Adult 2 - 4 lbs.; 25 - 32 inches
North and South America
Mainly deciduous forests and woodlands; often seen over adjacent farmlands
Wild - Carrion and other refuse; frequently feeds on nestlings and eggs; causes havoc among breeding colonies of sea birds
Zoo - Bird of prey diet
- Black plumage flecked with brown gives off glittering reflection
- Feet and upper part of neck and head are purplish-red
- Beak is whitish
- Resembles a domestic turkey in general appearance and especially when at rest
- Narrower wings than those of black vulture; silvery linings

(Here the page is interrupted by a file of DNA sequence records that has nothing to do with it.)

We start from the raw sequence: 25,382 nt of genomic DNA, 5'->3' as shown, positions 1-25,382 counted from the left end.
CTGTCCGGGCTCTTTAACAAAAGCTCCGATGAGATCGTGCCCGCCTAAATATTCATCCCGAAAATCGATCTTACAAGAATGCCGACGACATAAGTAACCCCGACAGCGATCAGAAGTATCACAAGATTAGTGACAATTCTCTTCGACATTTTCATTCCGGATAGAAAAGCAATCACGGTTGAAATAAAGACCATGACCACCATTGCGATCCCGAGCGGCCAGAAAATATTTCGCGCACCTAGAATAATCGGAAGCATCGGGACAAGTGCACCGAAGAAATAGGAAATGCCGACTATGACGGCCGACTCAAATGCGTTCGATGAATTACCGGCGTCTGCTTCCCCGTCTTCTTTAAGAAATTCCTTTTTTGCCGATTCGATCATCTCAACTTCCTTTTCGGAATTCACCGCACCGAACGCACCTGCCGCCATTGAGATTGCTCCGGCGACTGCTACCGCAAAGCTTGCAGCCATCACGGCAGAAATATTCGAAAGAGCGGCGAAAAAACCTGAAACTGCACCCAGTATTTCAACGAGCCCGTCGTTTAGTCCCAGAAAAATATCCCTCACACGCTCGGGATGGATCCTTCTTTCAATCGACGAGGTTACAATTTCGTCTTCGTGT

- The turkey vulture's rear toe is fairly short and high positioned making it better adapted for ground movement
- Solitary by day
- While they sleep, their internal temperature may drop by about 4 - 5 degrees
- Graceful glider; hunts in the morning and early afternoon
- Finds food by sense of smell
- When seeking food, it flies low over the ground. It can detect olfactory stimuli which cannot be perceived at higher altitudes.
- Most commonly and most widely distributed New World vulture. Successfully settled in the most diverse habitats. Wanders south during the winter months to warmer regions of America.
Lays 2 dirty brown eggs. Chicks born with eyes open and alert. Fully grown in 3 months.
Not threatened; widespread; protected in U.S.